Sunday, October 7, 2007
overture to part II
Walter Benjamin wrote that death is the sanction of everything a storyteller can tell, “suddenly,” he said, “in his expression and looks the unforgettable emerges and imparts to everything that concerned him that authority which even the poorest wretch in dying possesses for the living around him.”
I was born with the gift of touch. My father said it is because she took me into the sky with her when she left, when she rose like Medea in her chariot of the sun, but that he brought me back from the clouds. He carved me out of her belly with a kitchen knife, while her body was still warm, and I was wearing the caul, still tethered to her heart by the umbilicus which he cut, and he breathed his own breath into my lungs. Since then I have heard the stories imprinted in objects, of stones and soil and fabric, all things singing their own history in layers of complex variations like a symphony.
There are fragments of stories I touched as a child, pieces of cloth I stitched together to form a memory of her. The stones I held in my hand as an infant described to me in detail her first steps in that wind-torn field—how the leaning grasses suddenly stilled, awaiting her breath, how the dry wheat shafts were raked by her child’s unselfconscious steps releasing (from the cocked legsprings of tiny, skeletal animals) a sudden volley of sun-refracting flight.
At night the moths told me fairy tales, like shadow plays flickering in the dust of their wings. I held my breath and watched her life unfold before me on my pillow at night like the wings of a cicada emerging from its shell. The dragonflies told me she knew the true names of all the plants and animals, that she understood the language of horses, that she had first learned from birds how to fly.
Before I went to sleep at night, I witnessed as the fields and sky and clouds wrote her stories on my tongue. And as we watched the stars through telescopes before dawn, I would tell them to my father, and he would make me promise never, ever to lift my feet from this earth, not to listen to the beckoning song of the sky, like she had done, but to stay close to the words, for they would anchor me, and this is what I have done.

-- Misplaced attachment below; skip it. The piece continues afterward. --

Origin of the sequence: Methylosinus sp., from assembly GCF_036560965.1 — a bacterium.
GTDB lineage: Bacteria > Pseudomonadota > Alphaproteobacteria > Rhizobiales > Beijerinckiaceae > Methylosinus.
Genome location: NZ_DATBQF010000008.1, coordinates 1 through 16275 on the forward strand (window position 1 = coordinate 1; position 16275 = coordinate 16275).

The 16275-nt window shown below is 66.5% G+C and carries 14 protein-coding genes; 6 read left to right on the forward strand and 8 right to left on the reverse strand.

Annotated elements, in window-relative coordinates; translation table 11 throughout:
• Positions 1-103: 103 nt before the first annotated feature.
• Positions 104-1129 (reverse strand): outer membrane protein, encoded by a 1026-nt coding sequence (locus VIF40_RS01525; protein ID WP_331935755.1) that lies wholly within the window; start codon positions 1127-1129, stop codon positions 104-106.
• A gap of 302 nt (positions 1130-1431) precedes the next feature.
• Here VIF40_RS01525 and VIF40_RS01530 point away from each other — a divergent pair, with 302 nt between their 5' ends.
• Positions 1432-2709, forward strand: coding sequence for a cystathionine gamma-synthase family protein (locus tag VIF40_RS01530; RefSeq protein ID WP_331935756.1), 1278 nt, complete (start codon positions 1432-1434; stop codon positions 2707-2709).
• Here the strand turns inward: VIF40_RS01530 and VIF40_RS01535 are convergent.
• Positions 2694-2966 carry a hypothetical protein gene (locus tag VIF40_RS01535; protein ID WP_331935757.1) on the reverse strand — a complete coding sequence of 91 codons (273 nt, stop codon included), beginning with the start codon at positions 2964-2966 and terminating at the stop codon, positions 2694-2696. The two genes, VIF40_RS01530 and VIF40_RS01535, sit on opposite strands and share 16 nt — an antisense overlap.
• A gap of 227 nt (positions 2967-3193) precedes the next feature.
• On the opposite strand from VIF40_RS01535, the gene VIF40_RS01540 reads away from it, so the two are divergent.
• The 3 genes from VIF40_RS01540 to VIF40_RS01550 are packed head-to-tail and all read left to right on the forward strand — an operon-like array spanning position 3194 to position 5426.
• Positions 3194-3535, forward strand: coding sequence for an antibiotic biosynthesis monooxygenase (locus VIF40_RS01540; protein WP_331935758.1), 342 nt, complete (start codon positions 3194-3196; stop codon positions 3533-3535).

A key I found in a box possessed the memory of their wedding--how she had opened the door to an old hotel where she had lived as a child, how everything was covered in dust, and there were still toys on the floor that held the imprint of her hands playing with them before the last time she ever walked out that door. The smell of the cedar closet had made her cry, the furs that hung there for so many years still steeped in perfume from a ball, and when I touched the cedar trunk I saw that here she had unfolded the lace of her own mother’s wedding dress, and moths had fluttered out of it like angels. My father had seen their wings reflected in the liquid of her eyes. It was then, he said, that he knew he would not be able to hold on to her.
She married my father in the field of yellow grass behind our house, a shotgun wedding beneath the sky, and the wind whipped around her dress and it billowed such that he thought she might be lifted into the clouds, and the wind took the words, their vows, and carried them to a place where they might never be found. I have always searched for those words. I suspect that they are kept by Aeolus in his cave too soothe the winds.
Before he died my father found the book of poetry she had stolen from his house long ago. He said he knew she had taken it, and he had loved her more for that singular act of necessary thievery than perhaps anything else. I have it now, and use it to remember the sound of the wind that blows differently now that she is gone.
And my mouth still whispers the lyrics to a song about the end, for it is always where my story begins: her tentative steps out into that familiar sun-scorched field, the wedding field, how she walked shedding hope, stepping out of the clinging undergarments of faith, standing naked and pale beneath the light of clouds, clothed only in the heavy weight of a child; how she let go at last the thread that tethered both of us to the incarnate world, that most fragile thread of silk that held her heart to the turning blade, the knife edge, of her corporeal existence, her grief. I touch the earth of the field where she last stood and inhale the familiar smell of the soil, the overabundance of nitrogen, the faint, far off scent of lightning. The metallic particulate of burned gunpowder hovering, later, in the astonished air; the casual way she shrugged off her earthly weight like removing a heavy shroud. And then she was free, fragmented, fleeting upward in a fusion of light and memory, at last unburdened by the density that had pressed her down: this earthward pull, what had brought her here, and me, all of us, longing to experience the fragile beauty of light, the smell of skin, the delirious sensation of taste and touch, and sound.
And now I tell your stories to keep you close to me, until I, too, am safe again in the weightless world, for the stories, as Benjamin said, are like “seeds of grain which have lain for centuries in the chambers of pyramids”—what is germane and vital still, and born again in bread, sustains us. You were, Rilke said, “like bread on the altar before it is changed…”
I tell the stories beginning to end, middle spiraling outward, or from end to the unraveled beginning, where the sky first fell in love with you, a glinting fleck of star, fallen from the infinite heavens, for the first time perceiving within yourself the insistent longing for gravity, not knowing the weight, the sorrow, that was its bane. For the stories remind me of who you once were, and in the telling we are redeemed.